partnerships- one guy money other contractor!!!!

9 Replies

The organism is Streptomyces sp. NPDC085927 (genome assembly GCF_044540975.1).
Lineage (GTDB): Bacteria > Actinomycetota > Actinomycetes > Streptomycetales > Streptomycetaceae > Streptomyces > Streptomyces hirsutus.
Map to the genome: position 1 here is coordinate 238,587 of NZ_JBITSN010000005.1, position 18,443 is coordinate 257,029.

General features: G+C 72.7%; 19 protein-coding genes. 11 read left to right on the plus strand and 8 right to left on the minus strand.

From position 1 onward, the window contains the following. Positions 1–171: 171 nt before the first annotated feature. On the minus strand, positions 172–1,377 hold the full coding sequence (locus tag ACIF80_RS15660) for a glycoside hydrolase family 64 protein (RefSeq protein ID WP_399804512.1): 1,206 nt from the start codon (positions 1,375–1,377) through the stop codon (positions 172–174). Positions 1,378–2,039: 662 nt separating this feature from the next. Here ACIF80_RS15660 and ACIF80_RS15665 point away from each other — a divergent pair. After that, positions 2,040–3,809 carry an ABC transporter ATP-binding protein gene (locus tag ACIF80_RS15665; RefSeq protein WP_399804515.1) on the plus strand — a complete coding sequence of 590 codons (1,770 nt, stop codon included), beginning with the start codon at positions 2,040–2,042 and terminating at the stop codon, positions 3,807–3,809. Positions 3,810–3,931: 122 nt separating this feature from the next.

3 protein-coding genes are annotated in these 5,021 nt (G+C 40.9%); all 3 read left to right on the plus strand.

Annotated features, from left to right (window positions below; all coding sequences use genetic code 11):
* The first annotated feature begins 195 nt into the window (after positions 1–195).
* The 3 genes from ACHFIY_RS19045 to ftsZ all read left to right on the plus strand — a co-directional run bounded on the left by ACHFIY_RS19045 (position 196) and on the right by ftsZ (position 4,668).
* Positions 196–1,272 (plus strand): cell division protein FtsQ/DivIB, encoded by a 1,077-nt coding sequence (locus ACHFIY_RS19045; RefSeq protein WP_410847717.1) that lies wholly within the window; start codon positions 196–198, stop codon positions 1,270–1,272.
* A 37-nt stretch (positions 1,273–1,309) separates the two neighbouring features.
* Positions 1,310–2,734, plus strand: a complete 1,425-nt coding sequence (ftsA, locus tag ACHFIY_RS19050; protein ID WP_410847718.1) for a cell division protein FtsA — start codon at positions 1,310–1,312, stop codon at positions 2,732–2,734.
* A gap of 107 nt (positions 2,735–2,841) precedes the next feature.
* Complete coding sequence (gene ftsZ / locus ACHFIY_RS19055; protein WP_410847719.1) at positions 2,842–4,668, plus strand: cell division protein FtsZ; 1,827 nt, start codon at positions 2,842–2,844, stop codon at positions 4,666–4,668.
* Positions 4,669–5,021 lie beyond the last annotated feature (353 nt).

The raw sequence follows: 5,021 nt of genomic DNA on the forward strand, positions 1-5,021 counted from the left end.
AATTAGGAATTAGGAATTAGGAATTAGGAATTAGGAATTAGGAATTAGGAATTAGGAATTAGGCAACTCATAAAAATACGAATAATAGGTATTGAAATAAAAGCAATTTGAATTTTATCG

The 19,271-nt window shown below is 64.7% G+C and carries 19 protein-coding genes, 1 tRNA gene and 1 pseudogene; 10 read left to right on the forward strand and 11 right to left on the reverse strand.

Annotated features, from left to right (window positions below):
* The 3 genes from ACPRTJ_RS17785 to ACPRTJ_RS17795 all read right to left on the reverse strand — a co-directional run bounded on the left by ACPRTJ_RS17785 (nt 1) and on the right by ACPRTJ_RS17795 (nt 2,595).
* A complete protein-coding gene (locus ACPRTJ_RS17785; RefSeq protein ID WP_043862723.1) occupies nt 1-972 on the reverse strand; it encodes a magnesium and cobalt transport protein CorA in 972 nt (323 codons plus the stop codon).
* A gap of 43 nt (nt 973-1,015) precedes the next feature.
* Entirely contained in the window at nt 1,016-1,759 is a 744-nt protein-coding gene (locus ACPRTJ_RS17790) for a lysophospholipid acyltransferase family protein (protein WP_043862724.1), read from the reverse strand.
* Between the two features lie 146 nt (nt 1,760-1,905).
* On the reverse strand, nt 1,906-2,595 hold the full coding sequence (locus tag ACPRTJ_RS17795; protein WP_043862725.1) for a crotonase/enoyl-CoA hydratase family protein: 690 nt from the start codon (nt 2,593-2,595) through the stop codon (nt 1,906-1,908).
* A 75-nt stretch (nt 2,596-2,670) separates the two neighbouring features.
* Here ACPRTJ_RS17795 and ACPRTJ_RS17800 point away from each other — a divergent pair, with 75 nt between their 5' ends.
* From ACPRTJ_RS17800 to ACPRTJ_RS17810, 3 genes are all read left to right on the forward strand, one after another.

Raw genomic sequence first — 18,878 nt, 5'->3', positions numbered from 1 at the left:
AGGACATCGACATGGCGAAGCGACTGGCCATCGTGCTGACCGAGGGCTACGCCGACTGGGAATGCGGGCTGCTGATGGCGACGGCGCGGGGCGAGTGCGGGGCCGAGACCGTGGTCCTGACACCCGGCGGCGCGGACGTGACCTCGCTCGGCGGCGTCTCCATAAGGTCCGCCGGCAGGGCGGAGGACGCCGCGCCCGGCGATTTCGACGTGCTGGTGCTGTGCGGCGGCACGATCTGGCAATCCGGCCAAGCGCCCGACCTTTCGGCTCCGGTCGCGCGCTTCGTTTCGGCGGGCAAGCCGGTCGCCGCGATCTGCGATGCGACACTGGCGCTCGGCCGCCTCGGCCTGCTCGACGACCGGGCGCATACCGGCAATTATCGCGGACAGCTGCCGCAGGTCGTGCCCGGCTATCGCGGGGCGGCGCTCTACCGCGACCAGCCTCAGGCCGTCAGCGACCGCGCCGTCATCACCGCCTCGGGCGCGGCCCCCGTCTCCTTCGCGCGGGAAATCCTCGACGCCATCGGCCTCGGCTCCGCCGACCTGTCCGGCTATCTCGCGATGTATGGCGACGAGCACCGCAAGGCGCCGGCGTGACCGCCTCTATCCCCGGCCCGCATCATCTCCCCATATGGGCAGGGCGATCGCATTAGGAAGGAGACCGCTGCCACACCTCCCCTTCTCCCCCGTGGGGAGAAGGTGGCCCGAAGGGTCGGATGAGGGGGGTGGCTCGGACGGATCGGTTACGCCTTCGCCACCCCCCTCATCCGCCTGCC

as of now i am a partner in a plumbing company with my father. after working for investors on the plumbing and light remodel end i want to venture into the house flipping end. So here is my question, keep and mind i like everything straight forward and all my bases covered. I have a friend who has cash and wants to buy in. my plan is to let him purchase the house and i fund the labor and materials for the renovation. at the end of the day we split the profit 50/50. my plumbing company is a incorporation and i plan on keeping it totally separate from this journey. my plan is to start an LLC and contract the work through the LLC. I plan on floating the materials through a home depot credit card until profit is received. everything will be recorded for materials with receipts this way. i have 10k cash laying around i will slowly deposit into my personal account, then deposit the 10k into the LLC. (paper trails) i can then pay the labor for the property with the cash i deposited through. my plan was to then send an invoice to my friend and get paid at settlement if this possibly. what ever is left goes to him since he is buying the property in his name. should i be on the deed as well? is it better not to have an LLC and do it personally the same way? if i contract the renovation through the LLC do i need to carry workers comp and general liability like my plumbing company. how to i then get the profits from the LLC to me personally? how do we not pay capitol gains since this is our first one and who's know how it will go? what am i missing here in my head i sounds like it will work but i have to be missing something here. he is eager to put an offer in on a property and i think all this needs to be ironed out before we go forward. he also owns another business which is a body shop. i am open to any ideas or insight anyone has! we are located in wonderful new jersey i might add where nothing is easy!